News at Princeton

Tuesday, Sept. 16, 2014
 

Multimedia: Featured

'Cynthia Lu: The Art of Computer Science'



Jingwan "Cynthia" Lu, a Princeton University fourth-year graduate student in computer science, is redefining the way an artist can "paint" with digital strokes on a computer. Read more.


Video Closed Captions


CYNTHIA LU: Tango is a very
intellectual kind of dancing.

It involves a lot of brain
power somehow.

I am Jingwan Lu.

I come from Beijing, China.

I am doing a Ph.D. at the
Computer Science Department in

Princeton University.

I'm in my first year in PhD.

I learned tango here.

Tango to me involves a lot of
intricate body movements that

in a way echo the kind of
intricate patterns I work with

in computer graphics.

I have always been interested
in art, including different

types of dancing, drawing,
and painting.

This is our research lab.

While doing computer science,
most of the time you sit there

and do your own stuff.

To go out dancing somewhere
will be enriching my life

because it gives me an
opportunity to actually

interact with real people.

The goal of this project is
trying to make use of existing

strokes that artists made on
canvas, trying to map them

directly into the digital
painting program.

First of all, the results are
more realistic and artists can

express their creativity by
making their own examples.

I started this project when I
was doing a summer internship

at Adobe Systems where we
did a project about line

stylization, which we presented
at SIGGRAPH

Conference last year.

And it's actually very exciting
that Adobe is really

interested in this research
and is considering

transferring it into their real
product, like an app on

tablet or cell phone.

This project also triggered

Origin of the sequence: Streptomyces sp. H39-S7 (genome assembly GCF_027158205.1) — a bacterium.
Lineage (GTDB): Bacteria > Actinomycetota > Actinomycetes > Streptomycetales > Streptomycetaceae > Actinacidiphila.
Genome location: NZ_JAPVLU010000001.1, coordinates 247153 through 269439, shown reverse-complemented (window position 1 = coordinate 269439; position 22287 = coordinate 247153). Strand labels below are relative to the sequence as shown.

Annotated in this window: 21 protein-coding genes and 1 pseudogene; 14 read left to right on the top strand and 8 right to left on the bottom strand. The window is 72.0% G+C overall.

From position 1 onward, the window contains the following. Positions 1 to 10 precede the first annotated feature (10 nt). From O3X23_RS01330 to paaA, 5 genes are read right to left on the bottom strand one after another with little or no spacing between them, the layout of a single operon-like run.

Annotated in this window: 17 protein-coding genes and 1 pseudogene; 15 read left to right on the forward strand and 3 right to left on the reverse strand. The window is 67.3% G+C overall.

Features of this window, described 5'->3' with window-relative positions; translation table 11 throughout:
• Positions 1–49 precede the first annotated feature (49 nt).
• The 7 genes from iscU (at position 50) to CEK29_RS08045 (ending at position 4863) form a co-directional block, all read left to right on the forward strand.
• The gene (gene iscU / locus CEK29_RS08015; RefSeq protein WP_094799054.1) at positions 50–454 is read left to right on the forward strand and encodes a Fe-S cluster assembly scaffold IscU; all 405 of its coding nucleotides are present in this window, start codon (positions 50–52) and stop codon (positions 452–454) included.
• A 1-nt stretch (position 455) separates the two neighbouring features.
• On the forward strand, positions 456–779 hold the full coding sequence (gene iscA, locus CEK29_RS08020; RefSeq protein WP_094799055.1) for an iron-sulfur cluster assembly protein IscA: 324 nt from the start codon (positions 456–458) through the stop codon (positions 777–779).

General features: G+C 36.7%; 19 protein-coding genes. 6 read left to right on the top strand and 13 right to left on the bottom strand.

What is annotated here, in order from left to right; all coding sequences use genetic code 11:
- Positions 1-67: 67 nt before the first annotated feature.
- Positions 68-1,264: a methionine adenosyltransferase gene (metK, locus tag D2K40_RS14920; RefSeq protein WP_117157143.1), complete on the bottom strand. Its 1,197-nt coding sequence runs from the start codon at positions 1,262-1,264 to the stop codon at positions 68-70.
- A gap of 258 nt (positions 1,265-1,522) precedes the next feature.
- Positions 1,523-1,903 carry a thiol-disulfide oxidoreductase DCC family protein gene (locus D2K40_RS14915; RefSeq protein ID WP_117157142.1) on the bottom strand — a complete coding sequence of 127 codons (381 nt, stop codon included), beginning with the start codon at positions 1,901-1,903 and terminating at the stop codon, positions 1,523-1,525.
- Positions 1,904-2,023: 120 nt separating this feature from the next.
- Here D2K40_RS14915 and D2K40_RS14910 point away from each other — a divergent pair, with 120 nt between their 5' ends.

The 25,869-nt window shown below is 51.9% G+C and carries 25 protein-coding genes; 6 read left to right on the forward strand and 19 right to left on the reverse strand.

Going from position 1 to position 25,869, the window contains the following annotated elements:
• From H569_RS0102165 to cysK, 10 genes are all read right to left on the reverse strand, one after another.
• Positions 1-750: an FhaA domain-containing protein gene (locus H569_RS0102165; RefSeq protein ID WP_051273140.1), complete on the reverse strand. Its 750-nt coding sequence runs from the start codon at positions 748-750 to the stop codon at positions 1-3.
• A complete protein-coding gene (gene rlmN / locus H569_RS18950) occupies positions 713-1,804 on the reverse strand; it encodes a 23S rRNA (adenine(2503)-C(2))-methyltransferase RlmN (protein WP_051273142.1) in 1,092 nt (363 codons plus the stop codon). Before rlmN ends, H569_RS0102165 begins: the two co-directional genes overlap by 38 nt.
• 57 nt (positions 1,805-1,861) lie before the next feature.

interest from Google, where

they funded me with this
two-year graduate student

fellowship in artistic media.

They have different types of
research areas related to

computer photography and maybe
in the future, artistic media.

By doing this kind of research,
I find that to be a

pretty good blend of my
interests in both computer

science and art.

It's just very exciting to see
people use my software that

comes out of my Ph.D. program.

It will be very fascinating to
see my research get used in 10

years or 20 years.

Tango is a very intellectual
kind of dancing.

It involves a lot of brain
power somehow.

I am Jingwan Lu.

I come from Beijing, China.

I am doing a Ph.D. at the
Computer Science Department in

Princeton University.

I'm in my first year in Ph.D.
I learned tango here.

Tango to me involves a lot of
intricate body movements that

in a way echo the kind of
intricate patterns I work with

in computer graphics.

I have always been interested
in art, including different

types of dancing, drawing,
and painting.

This is our research lab.


While doing computer science,
most of the time you sit there

and do your own stuff.

To go out dancing somewhere
will be enriching my life

because it gives me an
opportunity to actually

interact with real people.

The goal of this project is
trying to make use of existing

strokes that artists made on
canvas, trying to map them

directly into the digital
painting program.

First of all, the results are
more realistic and artists can

express their creativity by
making their examples.

I started this project when I
was doing summer internship at

Adobe Systems where we did a
project about line stylization

which we presented at SIGGRAPH
Conference last year.

And it's actually very exciting
that Adobe is really

interested in this research
and is considering

transferring it into their real
product, like an app on

tablet or cell phone.

This project also triggered
interest from Google, where

they funded me with this
two-year graduate student

fellowship in artistic media.

They have different types of
research areas related to

computer photography,
and maybe in the

future, artistic media.

By doing this kind of research,
I find that to be a

pretty good blend of my
interests in both computer

science and art.

It's just very exciting to see
people use my software that

comes out of my Ph.D. program.

It will be very fascinating to
see my research get used in 10

years or 20 years.


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